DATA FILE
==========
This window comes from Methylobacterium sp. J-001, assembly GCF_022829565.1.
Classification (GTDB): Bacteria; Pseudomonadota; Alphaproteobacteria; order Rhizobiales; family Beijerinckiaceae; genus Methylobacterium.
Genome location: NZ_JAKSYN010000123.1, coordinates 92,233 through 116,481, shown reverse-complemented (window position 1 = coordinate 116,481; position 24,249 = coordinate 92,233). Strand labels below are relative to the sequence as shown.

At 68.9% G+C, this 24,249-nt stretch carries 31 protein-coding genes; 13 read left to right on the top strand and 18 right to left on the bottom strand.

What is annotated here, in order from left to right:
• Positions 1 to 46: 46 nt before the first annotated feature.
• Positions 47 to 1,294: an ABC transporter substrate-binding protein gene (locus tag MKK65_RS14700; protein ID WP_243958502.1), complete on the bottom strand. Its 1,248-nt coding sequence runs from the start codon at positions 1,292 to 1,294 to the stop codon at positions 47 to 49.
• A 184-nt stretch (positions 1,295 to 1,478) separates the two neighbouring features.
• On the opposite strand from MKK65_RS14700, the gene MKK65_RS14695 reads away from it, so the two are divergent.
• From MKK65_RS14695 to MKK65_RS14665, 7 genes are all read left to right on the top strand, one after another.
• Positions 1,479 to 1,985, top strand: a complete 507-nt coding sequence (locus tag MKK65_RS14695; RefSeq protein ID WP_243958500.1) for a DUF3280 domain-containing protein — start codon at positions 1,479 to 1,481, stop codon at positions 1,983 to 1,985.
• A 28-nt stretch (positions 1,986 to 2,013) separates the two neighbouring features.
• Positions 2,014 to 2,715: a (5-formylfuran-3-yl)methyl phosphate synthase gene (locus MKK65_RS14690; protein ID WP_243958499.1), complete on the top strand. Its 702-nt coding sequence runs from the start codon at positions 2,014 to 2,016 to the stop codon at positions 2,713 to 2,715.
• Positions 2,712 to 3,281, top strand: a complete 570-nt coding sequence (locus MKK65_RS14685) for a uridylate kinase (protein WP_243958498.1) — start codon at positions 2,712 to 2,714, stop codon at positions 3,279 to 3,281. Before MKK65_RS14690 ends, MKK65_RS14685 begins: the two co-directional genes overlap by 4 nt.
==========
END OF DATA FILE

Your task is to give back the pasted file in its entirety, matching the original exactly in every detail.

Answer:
This window comes from Methylobacterium sp. J-001, assembly GCF_022829565.1.
Classification (GTDB): Bacteria; Pseudomonadota; Alphaproteobacteria; order Rhizobiales; family Beijerinckiaceae; genus Methylobacterium.
Genome location: NZ_JAKSYN010000123.1, coordinates 92,233 through 116,481, shown reverse-complemented (window position 1 = coordinate 116,481; position 24,249 = coordinate 92,233). Strand labels below are relative to the sequence as shown.

At 68.9% G+C, this 24,249-nt stretch carries 31 protein-coding genes; 13 read left to right on the top strand and 18 right to left on the bottom strand.

What is annotated here, in order from left to right:
• Positions 1 to 46: 46 nt before the first annotated feature.
• Positions 47 to 1,294: an ABC transporter substrate-binding protein gene (locus tag MKK65_RS14700; protein ID WP_243958502.1), complete on the bottom strand. Its 1,248-nt coding sequence runs from the start codon at positions 1,292 to 1,294 to the stop codon at positions 47 to 49.
• A 184-nt stretch (positions 1,295 to 1,478) separates the two neighbouring features.
• On the opposite strand from MKK65_RS14700, the gene MKK65_RS14695 reads away from it, so the two are divergent.
• From MKK65_RS14695 to MKK65_RS14665, 7 genes are all read left to right on the top strand, one after another.
• Positions 1,479 to 1,985, top strand: a complete 507-nt coding sequence (locus tag MKK65_RS14695; RefSeq protein ID WP_243958500.1) for a DUF3280 domain-containing protein — start codon at positions 1,479 to 1,481, stop codon at positions 1,983 to 1,985.
• A 28-nt stretch (positions 1,986 to 2,013) separates the two neighbouring features.
• Positions 2,014 to 2,715: a (5-formylfuran-3-yl)methyl phosphate synthase gene (locus MKK65_RS14690; protein ID WP_243958499.1), complete on the top strand. Its 702-nt coding sequence runs from the start codon at positions 2,014 to 2,016 to the stop codon at positions 2,713 to 2,715.
• Positions 2,712 to 3,281, top strand: a complete 570-nt coding sequence (locus MKK65_RS14685) for a uridylate kinase (protein WP_243958498.1) — start codon at positions 2,712 to 2,714, stop codon at positions 3,279 to 3,281. Before MKK65_RS14690 ends, MKK65_RS14685 begins: the two co-directional genes overlap by 4 nt.